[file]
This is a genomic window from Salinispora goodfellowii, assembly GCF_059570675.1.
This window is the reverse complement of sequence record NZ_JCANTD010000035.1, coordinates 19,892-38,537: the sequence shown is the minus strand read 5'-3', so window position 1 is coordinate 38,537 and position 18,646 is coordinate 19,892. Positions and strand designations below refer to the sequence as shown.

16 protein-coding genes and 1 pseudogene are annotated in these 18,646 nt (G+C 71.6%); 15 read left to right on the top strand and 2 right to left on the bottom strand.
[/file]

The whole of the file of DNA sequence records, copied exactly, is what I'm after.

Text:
This is a genomic window from Salinispora goodfellowii, assembly GCF_059570675.1.
This window is the reverse complement of sequence record NZ_JCANTD010000035.1, coordinates 19,892-38,537: the sequence shown is the minus strand read 5'-3', so window position 1 is coordinate 38,537 and position 18,646 is coordinate 19,892. Positions and strand designations below refer to the sequence as shown.

16 protein-coding genes and 1 pseudogene are annotated in these 18,646 nt (G+C 71.6%); 15 read left to right on the top strand and 2 right to left on the bottom strand.